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State of Finland's Forests 2012: Criterion 5 Protective forests

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Impacts of forest management on waters (additional indicator)

Figure 5a. The quality of water protection in harvesting, 1996–2010.
Figure 5b. Quality of water protection in soil preparation, 1996–2010.


Because of the great number of lakes, rivers, small water systems and peatland forests in Finland, issues relating to water systems receive special attention in forest management.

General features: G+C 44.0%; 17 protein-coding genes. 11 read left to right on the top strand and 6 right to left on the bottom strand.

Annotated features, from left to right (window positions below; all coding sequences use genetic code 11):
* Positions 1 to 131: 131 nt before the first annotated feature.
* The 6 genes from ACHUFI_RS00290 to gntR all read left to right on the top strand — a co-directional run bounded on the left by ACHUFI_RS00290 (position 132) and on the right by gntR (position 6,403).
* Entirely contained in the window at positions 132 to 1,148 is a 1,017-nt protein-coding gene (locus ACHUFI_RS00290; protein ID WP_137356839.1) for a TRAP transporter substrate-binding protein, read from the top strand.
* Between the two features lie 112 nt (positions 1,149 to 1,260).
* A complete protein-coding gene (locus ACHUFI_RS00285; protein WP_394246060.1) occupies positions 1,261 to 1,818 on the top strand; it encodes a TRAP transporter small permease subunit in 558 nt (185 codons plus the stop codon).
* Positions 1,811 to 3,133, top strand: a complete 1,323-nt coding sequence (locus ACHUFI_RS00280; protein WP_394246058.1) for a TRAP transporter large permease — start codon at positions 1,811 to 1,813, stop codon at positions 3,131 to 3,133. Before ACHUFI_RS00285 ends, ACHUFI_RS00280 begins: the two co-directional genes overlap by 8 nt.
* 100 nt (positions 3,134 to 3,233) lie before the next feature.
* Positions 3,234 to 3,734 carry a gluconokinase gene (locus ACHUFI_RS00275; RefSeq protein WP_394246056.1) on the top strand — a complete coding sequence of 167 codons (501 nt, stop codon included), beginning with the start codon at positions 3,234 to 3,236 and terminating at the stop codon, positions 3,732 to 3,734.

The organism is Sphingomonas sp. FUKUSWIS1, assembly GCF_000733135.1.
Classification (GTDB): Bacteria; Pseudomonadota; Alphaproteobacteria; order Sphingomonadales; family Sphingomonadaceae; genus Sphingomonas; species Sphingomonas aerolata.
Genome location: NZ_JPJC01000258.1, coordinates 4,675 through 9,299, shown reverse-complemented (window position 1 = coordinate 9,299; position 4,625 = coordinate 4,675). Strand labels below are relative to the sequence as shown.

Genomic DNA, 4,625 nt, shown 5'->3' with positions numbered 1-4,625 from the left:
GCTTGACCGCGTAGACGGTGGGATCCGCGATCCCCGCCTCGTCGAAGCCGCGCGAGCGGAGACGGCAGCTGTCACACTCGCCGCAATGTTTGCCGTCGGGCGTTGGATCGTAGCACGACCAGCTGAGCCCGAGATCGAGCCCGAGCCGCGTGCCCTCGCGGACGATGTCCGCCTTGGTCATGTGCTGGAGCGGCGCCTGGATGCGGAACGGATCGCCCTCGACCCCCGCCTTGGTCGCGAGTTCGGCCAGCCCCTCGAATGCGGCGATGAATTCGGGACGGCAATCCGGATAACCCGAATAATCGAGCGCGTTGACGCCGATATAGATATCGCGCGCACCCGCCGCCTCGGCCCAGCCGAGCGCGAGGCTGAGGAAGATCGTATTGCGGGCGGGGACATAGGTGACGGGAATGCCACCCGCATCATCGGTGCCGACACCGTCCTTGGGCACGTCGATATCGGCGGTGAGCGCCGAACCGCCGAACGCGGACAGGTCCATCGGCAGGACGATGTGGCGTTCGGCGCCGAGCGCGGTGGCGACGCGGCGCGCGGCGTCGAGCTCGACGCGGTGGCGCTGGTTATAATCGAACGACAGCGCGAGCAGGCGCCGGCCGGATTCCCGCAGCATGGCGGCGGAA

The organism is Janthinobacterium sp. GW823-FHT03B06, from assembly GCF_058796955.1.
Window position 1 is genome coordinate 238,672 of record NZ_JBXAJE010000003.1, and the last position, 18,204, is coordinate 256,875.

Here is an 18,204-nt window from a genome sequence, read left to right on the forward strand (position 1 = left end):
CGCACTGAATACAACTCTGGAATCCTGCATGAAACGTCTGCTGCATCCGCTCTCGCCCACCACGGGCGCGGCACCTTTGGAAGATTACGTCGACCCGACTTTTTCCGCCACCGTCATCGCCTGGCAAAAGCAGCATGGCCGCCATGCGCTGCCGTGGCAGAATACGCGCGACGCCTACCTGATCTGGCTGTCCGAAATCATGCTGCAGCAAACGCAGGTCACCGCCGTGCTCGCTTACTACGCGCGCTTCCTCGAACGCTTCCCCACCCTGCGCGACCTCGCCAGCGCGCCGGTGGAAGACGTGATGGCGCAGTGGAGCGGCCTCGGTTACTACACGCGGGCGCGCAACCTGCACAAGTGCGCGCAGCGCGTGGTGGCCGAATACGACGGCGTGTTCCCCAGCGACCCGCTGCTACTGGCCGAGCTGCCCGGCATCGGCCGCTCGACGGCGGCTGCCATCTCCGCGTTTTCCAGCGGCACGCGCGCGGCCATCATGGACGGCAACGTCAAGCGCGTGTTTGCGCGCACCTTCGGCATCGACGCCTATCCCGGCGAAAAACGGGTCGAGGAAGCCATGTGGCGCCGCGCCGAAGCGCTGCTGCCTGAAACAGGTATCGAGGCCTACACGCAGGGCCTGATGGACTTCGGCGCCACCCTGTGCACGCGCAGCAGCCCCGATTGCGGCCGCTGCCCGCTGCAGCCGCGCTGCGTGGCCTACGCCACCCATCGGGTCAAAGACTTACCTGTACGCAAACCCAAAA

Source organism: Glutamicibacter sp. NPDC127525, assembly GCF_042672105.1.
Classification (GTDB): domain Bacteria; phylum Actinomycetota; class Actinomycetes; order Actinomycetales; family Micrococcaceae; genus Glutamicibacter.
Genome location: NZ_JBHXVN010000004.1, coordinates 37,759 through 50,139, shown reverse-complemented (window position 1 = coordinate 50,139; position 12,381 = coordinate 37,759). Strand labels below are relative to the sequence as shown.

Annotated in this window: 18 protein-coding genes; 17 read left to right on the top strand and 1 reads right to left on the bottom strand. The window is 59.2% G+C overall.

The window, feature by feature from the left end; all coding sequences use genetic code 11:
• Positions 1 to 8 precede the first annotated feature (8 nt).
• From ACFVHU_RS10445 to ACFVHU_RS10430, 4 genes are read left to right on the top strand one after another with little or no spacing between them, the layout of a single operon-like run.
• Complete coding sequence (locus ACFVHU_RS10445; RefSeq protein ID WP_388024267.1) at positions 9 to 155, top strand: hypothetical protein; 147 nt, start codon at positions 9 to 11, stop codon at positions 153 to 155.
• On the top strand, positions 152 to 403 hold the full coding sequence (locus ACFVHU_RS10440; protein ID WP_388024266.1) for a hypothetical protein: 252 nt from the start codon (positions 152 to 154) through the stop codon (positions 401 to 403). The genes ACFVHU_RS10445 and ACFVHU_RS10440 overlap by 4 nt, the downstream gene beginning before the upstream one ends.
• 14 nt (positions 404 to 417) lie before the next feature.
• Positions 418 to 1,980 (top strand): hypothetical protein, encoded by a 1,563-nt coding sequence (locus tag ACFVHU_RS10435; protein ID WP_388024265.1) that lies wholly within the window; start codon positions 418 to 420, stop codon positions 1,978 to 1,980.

The greatest impacts of forest management on waters are caused by ditch cleaning and supplementary ditching, regeneration fellings and related soil preparation, as well as fertilisation. The environmental load from forest management weakens the condition of otherwise clean headwaters, brooks and other small water bodies. Important groundwater areas are taken into consideration in forest management and fellings, and the quality of groundwater is not compromised.

The phosphorus load from forest management accounted for about 6% of the total anthropogenic nutrient load in 2008, and the nitrogen load accounted for about 4.4%. The nitrogen load from forestry has decreased as a consequence of the decrease in new drainage projects. The fertilisation of peatlands has increased the phosphorus load caused by drained mires.